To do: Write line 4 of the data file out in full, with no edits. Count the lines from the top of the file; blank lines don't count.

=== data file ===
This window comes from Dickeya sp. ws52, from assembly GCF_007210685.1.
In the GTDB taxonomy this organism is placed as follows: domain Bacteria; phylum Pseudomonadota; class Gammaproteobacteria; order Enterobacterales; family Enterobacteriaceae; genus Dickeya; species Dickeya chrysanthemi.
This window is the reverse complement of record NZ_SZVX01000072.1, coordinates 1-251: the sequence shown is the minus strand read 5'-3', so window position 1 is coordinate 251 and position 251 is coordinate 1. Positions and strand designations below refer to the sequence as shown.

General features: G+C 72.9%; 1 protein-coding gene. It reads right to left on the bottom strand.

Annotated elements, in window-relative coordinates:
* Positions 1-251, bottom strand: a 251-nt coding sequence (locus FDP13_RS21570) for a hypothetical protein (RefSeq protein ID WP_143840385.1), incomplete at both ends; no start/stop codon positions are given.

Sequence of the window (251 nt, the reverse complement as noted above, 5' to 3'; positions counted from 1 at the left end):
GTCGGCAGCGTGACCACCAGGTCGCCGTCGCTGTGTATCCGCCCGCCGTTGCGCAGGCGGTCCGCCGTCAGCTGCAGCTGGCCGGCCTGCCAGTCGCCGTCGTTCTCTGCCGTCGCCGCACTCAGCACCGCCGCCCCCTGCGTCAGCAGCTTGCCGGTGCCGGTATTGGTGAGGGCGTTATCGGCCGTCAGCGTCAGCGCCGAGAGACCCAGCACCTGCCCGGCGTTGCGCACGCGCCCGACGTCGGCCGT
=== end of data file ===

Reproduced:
General features: G+C 72.9%; 1 protein-coding gene. It reads right to left on the bottom strand.